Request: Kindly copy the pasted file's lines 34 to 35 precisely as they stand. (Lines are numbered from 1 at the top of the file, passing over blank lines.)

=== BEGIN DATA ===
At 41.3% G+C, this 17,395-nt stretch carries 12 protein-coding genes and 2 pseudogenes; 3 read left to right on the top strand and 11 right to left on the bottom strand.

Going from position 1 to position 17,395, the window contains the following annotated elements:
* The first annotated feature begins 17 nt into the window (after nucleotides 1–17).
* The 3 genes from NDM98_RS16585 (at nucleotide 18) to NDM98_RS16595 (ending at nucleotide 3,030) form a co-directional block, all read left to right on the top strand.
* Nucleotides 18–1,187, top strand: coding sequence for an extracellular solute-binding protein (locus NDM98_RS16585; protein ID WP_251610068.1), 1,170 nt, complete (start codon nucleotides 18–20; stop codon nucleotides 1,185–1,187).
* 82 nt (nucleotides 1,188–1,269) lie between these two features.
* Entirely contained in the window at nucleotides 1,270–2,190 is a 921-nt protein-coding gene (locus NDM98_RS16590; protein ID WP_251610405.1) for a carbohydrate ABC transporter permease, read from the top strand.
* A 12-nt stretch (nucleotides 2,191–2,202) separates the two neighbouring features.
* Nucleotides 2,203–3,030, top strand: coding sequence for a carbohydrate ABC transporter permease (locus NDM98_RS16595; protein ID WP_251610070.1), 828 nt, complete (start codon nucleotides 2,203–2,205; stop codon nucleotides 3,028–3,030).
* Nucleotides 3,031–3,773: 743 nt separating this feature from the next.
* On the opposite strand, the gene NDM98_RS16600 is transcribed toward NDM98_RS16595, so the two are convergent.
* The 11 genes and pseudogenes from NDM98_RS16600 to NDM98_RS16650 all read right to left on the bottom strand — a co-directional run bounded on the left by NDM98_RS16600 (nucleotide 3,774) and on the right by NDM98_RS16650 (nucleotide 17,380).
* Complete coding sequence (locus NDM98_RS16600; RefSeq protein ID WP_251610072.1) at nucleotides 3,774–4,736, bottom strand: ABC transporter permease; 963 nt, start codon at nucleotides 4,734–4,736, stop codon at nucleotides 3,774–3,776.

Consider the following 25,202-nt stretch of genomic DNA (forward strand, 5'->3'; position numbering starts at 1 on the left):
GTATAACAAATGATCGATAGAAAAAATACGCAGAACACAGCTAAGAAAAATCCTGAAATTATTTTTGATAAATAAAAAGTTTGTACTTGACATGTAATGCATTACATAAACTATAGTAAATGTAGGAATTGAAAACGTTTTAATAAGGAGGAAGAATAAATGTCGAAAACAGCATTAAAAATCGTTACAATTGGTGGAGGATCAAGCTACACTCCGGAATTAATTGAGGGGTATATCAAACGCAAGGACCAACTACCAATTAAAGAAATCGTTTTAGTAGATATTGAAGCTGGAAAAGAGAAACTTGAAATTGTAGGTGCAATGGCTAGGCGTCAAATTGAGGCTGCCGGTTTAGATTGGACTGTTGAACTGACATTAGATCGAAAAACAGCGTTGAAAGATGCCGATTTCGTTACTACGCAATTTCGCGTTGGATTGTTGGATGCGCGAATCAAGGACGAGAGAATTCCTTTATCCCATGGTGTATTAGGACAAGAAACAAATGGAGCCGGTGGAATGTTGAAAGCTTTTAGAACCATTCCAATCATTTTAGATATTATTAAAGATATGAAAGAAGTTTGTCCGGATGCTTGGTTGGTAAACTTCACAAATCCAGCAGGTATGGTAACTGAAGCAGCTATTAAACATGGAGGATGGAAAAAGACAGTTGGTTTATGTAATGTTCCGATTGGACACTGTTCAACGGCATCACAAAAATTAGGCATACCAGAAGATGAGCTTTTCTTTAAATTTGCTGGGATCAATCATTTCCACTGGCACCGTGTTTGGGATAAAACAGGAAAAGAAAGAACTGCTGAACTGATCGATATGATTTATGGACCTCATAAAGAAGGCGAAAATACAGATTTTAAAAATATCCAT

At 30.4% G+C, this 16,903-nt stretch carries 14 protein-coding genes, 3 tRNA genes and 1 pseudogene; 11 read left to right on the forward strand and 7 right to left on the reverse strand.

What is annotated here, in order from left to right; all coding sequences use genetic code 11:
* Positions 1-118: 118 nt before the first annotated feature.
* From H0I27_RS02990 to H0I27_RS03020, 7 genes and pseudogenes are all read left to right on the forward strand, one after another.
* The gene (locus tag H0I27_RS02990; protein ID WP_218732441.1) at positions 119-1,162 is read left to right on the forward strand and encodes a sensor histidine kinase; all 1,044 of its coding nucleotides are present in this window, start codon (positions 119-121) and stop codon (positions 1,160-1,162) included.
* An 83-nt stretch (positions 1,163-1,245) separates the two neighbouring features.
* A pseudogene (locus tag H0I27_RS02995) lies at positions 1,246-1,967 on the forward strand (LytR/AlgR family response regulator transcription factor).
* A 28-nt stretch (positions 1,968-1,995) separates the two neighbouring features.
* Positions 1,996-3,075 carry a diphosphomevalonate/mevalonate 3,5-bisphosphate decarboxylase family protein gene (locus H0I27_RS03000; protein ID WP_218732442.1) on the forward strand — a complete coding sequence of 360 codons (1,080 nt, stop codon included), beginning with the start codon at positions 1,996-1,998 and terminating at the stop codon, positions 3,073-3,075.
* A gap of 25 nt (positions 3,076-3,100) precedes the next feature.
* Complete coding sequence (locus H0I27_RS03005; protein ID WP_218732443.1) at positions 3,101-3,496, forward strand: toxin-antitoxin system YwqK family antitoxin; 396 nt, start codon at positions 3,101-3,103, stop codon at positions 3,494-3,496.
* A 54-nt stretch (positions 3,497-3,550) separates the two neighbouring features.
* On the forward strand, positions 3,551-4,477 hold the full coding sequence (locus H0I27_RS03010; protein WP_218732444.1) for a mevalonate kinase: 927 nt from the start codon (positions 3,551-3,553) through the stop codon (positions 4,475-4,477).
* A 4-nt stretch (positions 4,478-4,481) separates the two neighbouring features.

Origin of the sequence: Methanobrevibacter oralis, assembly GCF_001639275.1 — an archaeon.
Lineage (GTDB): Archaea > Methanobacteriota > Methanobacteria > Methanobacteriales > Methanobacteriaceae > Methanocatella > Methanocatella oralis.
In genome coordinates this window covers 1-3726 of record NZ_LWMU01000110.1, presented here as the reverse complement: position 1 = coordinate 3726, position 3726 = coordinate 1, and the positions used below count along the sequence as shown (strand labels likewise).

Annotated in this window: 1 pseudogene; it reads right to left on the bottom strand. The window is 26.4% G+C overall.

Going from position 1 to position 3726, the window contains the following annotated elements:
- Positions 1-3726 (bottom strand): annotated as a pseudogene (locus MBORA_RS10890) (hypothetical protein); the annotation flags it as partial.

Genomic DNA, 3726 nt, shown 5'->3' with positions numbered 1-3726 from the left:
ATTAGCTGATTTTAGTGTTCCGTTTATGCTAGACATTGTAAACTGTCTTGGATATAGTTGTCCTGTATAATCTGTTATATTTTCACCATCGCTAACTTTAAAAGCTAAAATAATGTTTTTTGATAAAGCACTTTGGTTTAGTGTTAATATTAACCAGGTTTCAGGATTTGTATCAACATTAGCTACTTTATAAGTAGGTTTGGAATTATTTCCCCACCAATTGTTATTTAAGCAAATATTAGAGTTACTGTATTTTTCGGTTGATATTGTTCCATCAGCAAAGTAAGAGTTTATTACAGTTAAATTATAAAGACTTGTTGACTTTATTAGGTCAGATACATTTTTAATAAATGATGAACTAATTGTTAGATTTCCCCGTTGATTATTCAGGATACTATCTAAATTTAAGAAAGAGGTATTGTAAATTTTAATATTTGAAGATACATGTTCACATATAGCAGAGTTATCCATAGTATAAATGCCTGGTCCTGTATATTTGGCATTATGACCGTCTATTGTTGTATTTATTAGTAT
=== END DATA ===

Going from position 1 to position 3726, the window contains the following annotated elements:
- Positions 1-3726 (bottom strand): annotated as a pseudogene (locus MBORA_RS10890) (hypothetical protein); the annotation flags it as partial.